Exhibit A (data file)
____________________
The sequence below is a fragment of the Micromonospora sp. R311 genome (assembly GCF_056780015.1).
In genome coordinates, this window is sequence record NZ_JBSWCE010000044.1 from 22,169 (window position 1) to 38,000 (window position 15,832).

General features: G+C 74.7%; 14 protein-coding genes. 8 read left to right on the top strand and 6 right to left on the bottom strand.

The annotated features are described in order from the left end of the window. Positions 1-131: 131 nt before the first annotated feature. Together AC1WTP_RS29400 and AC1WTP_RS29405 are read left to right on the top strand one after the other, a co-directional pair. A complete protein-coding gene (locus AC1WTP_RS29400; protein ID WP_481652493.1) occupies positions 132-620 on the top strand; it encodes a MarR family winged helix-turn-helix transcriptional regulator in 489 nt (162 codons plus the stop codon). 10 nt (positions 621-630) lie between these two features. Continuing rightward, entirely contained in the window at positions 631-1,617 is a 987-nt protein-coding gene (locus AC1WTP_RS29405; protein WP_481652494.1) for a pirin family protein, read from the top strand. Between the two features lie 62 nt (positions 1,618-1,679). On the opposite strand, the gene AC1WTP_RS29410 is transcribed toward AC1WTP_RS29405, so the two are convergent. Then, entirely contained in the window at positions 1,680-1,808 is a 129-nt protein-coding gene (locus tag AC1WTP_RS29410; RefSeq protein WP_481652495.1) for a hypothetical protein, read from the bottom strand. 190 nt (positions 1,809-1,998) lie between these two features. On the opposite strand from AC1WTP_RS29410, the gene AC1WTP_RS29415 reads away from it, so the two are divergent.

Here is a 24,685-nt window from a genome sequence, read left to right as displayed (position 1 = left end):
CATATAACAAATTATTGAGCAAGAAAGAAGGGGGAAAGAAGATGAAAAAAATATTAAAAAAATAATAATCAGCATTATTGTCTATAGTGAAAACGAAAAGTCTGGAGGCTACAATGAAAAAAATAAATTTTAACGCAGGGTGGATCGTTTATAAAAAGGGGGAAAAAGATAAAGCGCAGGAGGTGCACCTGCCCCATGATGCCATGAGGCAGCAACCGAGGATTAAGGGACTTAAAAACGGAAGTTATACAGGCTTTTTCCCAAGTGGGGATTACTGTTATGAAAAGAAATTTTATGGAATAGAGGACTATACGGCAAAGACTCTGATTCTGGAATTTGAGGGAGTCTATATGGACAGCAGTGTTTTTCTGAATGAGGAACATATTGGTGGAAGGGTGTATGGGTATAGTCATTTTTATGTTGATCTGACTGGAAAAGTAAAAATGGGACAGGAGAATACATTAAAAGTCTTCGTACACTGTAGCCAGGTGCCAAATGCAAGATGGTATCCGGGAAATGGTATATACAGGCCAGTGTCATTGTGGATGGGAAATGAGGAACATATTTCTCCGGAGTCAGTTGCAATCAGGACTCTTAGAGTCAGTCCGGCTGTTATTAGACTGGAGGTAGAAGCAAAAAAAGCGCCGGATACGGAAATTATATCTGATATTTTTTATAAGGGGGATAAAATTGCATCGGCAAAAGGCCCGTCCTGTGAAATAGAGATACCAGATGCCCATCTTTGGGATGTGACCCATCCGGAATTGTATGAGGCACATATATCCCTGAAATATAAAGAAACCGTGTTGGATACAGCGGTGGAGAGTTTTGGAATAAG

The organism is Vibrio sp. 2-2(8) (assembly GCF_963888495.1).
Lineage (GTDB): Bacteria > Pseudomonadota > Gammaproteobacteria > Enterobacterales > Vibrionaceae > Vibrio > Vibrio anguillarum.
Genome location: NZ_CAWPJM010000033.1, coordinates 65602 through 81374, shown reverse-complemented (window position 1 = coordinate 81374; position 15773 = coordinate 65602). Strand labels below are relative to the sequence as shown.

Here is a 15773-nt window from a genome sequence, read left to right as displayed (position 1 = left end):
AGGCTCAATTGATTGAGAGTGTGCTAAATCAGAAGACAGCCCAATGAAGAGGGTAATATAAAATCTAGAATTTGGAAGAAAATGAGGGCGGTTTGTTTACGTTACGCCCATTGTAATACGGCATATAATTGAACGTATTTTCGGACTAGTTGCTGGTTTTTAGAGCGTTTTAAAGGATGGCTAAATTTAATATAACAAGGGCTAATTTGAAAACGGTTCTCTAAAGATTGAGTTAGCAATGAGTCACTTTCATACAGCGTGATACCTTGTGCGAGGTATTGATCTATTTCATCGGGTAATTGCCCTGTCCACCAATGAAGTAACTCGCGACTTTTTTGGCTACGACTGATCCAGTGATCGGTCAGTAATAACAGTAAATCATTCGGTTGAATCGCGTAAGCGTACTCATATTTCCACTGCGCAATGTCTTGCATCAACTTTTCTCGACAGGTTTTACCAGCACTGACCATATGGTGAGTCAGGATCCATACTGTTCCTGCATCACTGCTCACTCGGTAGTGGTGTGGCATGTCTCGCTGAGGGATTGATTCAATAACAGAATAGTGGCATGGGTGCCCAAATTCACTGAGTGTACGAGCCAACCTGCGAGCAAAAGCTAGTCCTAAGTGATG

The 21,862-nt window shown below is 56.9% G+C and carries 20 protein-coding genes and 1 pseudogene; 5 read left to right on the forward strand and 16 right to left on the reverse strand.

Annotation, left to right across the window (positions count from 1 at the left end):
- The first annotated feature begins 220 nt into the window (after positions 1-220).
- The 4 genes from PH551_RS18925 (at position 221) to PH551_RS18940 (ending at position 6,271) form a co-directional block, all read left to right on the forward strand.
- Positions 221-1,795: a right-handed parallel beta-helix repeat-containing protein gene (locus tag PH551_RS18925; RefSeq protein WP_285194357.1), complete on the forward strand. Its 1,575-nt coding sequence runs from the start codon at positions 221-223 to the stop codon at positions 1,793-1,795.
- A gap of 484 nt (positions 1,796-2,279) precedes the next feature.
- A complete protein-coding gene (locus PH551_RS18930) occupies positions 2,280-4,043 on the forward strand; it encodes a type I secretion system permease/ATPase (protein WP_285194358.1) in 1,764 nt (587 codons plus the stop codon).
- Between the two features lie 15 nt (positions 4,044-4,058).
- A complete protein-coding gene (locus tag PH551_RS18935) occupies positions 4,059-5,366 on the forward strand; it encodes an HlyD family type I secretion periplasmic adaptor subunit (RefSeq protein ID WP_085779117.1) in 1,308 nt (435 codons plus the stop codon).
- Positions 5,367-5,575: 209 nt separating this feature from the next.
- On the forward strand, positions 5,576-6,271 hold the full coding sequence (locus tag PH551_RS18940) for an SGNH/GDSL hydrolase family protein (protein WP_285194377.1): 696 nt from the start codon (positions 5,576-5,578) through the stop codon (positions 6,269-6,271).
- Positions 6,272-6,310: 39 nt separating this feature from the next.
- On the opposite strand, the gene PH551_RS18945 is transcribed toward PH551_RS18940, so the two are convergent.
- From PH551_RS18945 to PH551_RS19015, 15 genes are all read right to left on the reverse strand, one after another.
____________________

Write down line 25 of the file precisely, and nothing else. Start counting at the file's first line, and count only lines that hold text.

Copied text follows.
- From PH551_RS18945 to PH551_RS19015, 15 genes are all read right to left on the reverse strand, one after another.